When Christopher Columbus first landed on America he thought he was in India. He named the thanksgiving bird a turkey because of its origin “tuka” which means peacock in some parts of India.
2. Thanksgiving is for fasting
The pilgrims meant Thanksgiving to be a time of prayer and fasting in gratitude for their many blessings. It was the Native Americans who joined that introduced food and celebration to the occasion.
3. Jingle Bells, Jingle Bells, Jingle All The Way
The song Jingle Bells was initially meant to be sung as a Thanksgiving song. It became such a hit that it was played over an over until Christmas and then stuck for years to come.
4. We eat Singapore
The average American will consume 4,000-6,000 calories on Thanksgiving day and a total 690 million pounds of turkey will be consumed which is the relative weight of the country of Singapore.
5. Where’s the Turkey?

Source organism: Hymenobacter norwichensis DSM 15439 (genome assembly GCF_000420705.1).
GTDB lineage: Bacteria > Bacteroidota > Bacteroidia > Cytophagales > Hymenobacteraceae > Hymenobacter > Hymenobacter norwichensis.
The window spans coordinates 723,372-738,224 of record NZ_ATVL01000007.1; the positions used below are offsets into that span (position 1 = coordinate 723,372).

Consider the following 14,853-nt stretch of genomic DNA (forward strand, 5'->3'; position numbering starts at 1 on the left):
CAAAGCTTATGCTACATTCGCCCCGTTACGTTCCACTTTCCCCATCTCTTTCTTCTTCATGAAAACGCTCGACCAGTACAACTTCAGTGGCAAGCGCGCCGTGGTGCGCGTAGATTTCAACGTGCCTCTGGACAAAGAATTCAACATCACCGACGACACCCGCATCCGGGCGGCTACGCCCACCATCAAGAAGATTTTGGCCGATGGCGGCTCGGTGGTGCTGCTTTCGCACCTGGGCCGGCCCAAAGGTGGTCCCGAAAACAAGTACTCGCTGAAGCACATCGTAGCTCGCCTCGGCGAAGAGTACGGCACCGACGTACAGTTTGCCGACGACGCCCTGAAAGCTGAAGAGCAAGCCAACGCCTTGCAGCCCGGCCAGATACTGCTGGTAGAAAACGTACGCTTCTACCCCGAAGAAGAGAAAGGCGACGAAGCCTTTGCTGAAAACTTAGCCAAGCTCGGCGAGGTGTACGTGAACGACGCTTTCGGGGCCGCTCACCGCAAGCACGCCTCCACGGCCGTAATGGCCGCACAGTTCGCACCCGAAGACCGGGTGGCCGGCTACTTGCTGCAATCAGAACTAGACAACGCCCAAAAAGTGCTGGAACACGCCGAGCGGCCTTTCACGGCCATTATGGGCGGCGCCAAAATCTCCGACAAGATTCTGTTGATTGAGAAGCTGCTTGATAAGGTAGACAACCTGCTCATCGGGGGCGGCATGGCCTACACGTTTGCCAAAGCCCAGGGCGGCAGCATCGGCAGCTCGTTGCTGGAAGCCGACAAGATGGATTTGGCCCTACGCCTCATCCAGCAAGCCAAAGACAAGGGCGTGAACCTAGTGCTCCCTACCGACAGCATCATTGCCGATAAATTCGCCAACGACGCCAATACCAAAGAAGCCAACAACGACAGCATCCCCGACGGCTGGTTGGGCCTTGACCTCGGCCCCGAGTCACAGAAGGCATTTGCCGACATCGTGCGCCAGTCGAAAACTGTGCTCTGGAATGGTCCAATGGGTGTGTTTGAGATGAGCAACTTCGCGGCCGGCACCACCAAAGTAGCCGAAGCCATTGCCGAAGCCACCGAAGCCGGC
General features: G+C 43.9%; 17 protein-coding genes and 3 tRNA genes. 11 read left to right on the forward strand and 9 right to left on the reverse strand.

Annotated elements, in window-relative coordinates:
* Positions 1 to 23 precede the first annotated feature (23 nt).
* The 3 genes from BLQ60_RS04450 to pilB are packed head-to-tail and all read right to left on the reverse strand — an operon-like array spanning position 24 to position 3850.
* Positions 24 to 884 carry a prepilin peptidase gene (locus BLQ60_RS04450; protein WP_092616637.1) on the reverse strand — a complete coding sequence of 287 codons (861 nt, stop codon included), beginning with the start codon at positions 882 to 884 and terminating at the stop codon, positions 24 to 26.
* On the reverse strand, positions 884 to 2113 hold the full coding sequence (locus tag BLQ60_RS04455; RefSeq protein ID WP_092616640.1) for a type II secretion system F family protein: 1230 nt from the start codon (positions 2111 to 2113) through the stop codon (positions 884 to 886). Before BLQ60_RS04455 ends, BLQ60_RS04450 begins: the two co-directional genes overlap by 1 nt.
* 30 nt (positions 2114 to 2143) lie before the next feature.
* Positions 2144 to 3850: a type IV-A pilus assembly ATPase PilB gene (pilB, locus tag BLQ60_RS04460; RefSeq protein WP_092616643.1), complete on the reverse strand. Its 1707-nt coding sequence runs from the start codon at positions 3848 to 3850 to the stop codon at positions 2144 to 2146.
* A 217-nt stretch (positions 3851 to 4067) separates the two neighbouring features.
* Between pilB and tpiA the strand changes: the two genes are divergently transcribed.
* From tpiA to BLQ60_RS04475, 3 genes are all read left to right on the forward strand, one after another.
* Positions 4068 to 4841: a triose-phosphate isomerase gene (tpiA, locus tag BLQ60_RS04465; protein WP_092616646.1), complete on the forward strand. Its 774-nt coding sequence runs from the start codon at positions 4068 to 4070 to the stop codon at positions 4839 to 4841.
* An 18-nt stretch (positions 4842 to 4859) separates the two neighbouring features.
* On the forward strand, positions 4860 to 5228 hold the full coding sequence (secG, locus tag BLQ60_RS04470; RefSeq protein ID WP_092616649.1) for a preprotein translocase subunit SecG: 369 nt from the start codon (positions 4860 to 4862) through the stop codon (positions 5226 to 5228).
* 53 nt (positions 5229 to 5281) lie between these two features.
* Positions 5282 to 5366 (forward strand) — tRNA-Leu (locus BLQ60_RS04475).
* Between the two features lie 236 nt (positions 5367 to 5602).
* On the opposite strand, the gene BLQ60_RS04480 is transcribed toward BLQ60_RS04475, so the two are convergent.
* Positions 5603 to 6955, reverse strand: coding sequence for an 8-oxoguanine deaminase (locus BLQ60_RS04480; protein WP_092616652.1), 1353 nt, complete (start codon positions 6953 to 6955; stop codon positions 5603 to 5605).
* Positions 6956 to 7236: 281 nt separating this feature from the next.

The first Thanksgiving dinner consisted of clams, fish, nuts and a variety of other nontraditional dishes. Some believe there wasn’t even a turkey at the first feast!
6. National Mourning Day
Since 1970 a group of protestors gather at Plymouth Rock to remind us of the unfortunate events that followed this joist feast.
7. One will be spared
It’s still up for debate on who started the turkey pardon tradition but most agree that Lincoln was the first when he took pity on one lowly turkey his son had adopted as a pet.
8. Who brought the forks?
In all the chaos of packing for the new world the pilgrims somehow forgot to bring forks and so were left with spoons and knives to take on the first thanksgiving feast.
9. I am grateful for Sarah Hall!
We all have this woman to thank for this beautiful day off dedicated to food and thankfulness. Sarah Hall led a 36 yearlong letter campaign petitioning for the
Thanksgiving to be made a National Holiday, all her work and endless hand cramps finally paid off in 1863.